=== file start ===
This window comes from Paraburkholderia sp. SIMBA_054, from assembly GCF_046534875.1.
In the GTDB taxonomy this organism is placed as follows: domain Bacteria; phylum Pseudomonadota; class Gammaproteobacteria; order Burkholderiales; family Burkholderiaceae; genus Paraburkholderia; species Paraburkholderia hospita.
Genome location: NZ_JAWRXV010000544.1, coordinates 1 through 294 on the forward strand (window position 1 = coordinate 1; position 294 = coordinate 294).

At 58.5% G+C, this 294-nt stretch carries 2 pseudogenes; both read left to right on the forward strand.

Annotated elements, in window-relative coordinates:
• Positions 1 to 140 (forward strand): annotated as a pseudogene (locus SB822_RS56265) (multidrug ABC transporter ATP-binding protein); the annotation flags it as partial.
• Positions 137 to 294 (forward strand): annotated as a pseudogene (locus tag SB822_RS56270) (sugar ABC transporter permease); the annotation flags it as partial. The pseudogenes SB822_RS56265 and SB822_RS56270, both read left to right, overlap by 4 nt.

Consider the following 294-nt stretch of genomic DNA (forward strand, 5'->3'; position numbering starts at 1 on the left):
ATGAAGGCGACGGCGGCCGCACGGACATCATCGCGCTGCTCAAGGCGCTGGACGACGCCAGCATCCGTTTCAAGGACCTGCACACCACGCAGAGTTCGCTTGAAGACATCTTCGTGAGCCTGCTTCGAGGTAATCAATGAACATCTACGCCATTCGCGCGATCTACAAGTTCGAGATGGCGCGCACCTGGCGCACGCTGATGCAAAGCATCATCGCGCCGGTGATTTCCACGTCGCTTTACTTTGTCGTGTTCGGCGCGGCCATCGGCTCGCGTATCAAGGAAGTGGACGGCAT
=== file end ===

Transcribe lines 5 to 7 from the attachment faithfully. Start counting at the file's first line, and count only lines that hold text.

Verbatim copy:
Annotated elements, in window-relative coordinates:
• Positions 1 to 140 (forward strand): annotated as a pseudogene (locus SB822_RS56265) (multidrug ABC transporter ATP-binding protein); the annotation flags it as partial.
• Positions 137 to 294 (forward strand): annotated as a pseudogene (locus tag SB822_RS56270) (sugar ABC transporter permease); the annotation flags it as partial. The pseudogenes SB822_RS56265 and SB822_RS56270, both read left to right, overlap by 4 nt.